An important object of the present invention is the provision of a gun barrel which will be resistant to plastic deformation as well as to erosion and corrosion of the bore surface, and to the provision of a method for producing such a barrel.

Another object of the invention is the provision of a gun barrel which will maintain a high eiciency and accuracy for long periods of automatic or single tire use.

A further object of the invention is to provide a method of the above mentioned character which may be applied to the manufacture of guns or to the modification or repair of guns already manufactured or used.

Other objects and advantages of the invention will be apparent during the course of the following description.

fr l


In the drawings, wherein for the purpose of illustration is shown one embodiment of the invention, the numeral 10 designates a portion of the length of a gun barrel having a bore 11 which may be rifled or smooth. Inaccordance with the present invention, the entire surface of the bore or a portion of the length thereof is hardened as indicated at 12, and a relatively thin plating 13 of a suitable erosion resistant material is applied to the hardened surface of the bore and finished to final bore dimensions.

The steel of the gun barrel is of the usual composition and has the usual properties. While the invention may beapplied to various types of guns, it will be described in connection with a caliber .50 machine gun, although it is to be understood that this gun is selected for illustrative purposes only. The steel used for the barrel such, for example, as SAE 4150 modified steel, will usually have a hardness of B. H. N. 277 to 321 (Brinell Hardness Number). This hardness is usually obtained by quenching in oil at 300 to 400 F. from just above the critical, and then drawing immediately after the oil quench at about 1100 F. A steel of these properties will not have suicient hardness to withstand the high heat, such as often generated by automatic tire, Without being deformed at or near the bore surface.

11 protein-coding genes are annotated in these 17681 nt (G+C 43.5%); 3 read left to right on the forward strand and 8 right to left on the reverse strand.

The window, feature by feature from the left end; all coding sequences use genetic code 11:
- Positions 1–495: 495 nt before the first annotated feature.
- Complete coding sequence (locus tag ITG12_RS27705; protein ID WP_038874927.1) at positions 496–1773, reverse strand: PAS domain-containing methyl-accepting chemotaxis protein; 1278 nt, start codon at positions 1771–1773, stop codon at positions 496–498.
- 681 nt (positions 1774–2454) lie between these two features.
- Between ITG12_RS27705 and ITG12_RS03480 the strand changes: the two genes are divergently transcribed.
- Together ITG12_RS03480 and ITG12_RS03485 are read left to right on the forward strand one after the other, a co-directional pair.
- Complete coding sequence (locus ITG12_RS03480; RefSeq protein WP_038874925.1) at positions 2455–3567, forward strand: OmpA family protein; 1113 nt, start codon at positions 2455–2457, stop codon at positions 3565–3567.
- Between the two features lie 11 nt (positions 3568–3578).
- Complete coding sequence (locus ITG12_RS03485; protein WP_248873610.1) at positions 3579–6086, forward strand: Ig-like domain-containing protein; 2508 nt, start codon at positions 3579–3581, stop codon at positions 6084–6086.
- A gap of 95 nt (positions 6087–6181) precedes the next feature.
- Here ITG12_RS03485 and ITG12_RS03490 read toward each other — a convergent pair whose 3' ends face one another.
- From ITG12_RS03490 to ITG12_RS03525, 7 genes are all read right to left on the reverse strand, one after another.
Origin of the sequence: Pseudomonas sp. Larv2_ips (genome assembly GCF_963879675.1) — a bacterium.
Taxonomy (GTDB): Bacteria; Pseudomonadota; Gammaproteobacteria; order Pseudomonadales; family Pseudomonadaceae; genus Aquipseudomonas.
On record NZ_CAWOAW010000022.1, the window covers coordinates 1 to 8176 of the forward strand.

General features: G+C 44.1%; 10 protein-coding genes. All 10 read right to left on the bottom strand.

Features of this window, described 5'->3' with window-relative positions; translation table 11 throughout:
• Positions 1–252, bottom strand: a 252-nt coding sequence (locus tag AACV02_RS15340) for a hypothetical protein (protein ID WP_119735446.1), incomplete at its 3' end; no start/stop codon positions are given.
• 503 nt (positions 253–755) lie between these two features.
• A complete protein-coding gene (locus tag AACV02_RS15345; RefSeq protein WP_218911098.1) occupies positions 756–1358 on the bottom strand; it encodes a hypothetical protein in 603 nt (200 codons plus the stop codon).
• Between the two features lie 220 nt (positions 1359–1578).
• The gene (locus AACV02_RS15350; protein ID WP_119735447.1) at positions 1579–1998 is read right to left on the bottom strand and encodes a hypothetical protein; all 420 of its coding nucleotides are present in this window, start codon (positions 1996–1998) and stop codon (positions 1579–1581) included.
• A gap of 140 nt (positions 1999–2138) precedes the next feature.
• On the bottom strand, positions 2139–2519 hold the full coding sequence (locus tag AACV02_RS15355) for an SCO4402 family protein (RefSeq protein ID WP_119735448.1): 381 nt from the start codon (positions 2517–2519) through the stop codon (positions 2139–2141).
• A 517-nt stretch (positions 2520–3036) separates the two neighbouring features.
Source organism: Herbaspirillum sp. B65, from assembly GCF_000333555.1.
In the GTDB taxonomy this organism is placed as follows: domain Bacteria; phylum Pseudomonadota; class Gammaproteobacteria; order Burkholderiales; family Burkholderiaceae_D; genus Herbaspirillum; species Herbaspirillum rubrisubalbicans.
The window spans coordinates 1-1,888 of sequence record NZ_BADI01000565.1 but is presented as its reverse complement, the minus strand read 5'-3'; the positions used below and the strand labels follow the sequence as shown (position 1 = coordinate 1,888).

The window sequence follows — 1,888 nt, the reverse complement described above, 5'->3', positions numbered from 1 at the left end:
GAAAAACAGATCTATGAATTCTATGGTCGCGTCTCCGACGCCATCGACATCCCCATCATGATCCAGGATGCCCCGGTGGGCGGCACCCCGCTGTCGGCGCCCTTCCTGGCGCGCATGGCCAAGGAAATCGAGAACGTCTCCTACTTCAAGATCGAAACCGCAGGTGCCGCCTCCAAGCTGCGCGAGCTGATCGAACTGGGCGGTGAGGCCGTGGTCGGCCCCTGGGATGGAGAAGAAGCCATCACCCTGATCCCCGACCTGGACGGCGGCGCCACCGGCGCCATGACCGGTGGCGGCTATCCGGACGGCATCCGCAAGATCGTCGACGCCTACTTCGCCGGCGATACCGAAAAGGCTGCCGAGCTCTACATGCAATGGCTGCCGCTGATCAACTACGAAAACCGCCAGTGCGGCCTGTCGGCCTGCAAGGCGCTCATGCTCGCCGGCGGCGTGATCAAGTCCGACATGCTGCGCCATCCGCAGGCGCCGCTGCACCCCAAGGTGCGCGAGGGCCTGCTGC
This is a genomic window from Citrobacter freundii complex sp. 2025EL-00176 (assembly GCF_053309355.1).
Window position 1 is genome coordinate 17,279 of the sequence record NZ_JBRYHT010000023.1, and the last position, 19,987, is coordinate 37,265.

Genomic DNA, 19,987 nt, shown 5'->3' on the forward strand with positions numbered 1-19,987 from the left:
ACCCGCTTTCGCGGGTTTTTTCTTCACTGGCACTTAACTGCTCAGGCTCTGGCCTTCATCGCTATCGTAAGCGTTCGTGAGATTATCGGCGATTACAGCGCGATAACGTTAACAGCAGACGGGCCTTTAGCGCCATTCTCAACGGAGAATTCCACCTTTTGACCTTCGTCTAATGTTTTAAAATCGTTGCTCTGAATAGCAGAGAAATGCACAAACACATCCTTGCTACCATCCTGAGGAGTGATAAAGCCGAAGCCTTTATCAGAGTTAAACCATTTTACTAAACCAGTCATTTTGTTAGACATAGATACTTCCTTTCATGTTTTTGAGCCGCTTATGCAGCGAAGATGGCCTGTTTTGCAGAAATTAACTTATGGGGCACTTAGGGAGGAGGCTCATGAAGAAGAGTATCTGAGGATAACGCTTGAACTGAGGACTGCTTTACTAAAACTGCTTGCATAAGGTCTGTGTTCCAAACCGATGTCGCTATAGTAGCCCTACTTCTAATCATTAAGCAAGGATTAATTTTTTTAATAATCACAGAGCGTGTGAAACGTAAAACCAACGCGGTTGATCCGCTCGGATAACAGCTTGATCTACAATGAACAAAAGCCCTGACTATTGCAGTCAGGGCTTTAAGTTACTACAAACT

Although other hardening processes might be used, such for example as high frequency induction heating followed by quenching, it is preferred to use a nitrogen penetration hardening process such as the well known nitriding process for hardening the bore surface, and either liquid or gas nitriding may be employed. The barrel bore should be carefully cleaned before the nitriding process is commenced, and before cleaning may be subjected to a stress relieving annealing treatment, if desired. The procedure for either gas or liquid nitriding should follow good commercial practice, and is so well known in the art that the details of the process are not described here. However, it has been found that with gas nitriding a treatment for about 38 hours at a temperature of about 950 to 975 F. will produce the desired hardness and depth of case. With liquid nitriding, a treatment of about 24 hours at this temperature has been found to produce the desired results. The foregoing examples are illustrative, but obviously changes in time of treatment may be made to suit varying conditions such as compositions of steel used, the hardness or depth of case desired for a particular gun, and the particular nitriding or hardening process employed.